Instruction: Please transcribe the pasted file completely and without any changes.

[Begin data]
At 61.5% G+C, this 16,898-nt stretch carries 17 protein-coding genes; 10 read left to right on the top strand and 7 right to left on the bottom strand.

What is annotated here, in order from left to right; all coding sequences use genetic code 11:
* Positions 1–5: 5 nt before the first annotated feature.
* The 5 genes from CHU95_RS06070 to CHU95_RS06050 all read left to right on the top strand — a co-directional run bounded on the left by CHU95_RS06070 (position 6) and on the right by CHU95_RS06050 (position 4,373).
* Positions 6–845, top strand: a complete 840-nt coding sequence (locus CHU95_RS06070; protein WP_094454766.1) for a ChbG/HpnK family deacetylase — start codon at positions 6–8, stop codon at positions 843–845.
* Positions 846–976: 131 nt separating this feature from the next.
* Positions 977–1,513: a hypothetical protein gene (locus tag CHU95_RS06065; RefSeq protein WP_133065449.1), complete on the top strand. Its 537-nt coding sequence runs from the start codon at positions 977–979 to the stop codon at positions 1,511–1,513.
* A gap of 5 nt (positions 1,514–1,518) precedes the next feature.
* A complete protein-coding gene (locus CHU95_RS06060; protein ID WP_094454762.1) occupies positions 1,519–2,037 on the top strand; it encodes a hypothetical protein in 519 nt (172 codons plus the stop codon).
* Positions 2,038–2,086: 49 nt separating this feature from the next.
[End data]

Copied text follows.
At 61.5% G+C, this 16,898-nt stretch carries 17 protein-coding genes; 10 read left to right on the top strand and 7 right to left on the bottom strand.

What is annotated here, in order from left to right; all coding sequences use genetic code 11:
* Positions 1–5: 5 nt before the first annotated feature.
* The 5 genes from CHU95_RS06070 to CHU95_RS06050 all read left to right on the top strand — a co-directional run bounded on the left by CHU95_RS06070 (position 6) and on the right by CHU95_RS06050 (position 4,373).
* Positions 6–845, top strand: a complete 840-nt coding sequence (locus CHU95_RS06070; protein WP_094454766.1) for a ChbG/HpnK family deacetylase — start codon at positions 6–8, stop codon at positions 843–845.
* Positions 846–976: 131 nt separating this feature from the next.
* Positions 977–1,513: a hypothetical protein gene (locus tag CHU95_RS06065; RefSeq protein WP_133065449.1), complete on the top strand. Its 537-nt coding sequence runs from the start codon at positions 977–979 to the stop codon at positions 1,511–1,513.
* A gap of 5 nt (positions 1,514–1,518) precedes the next feature.
* A complete protein-coding gene (locus CHU95_RS06060; protein ID WP_094454762.1) occupies positions 1,519–2,037 on the top strand; it encodes a hypothetical protein in 519 nt (172 codons plus the stop codon).
* Positions 2,038–2,086: 49 nt separating this feature from the next.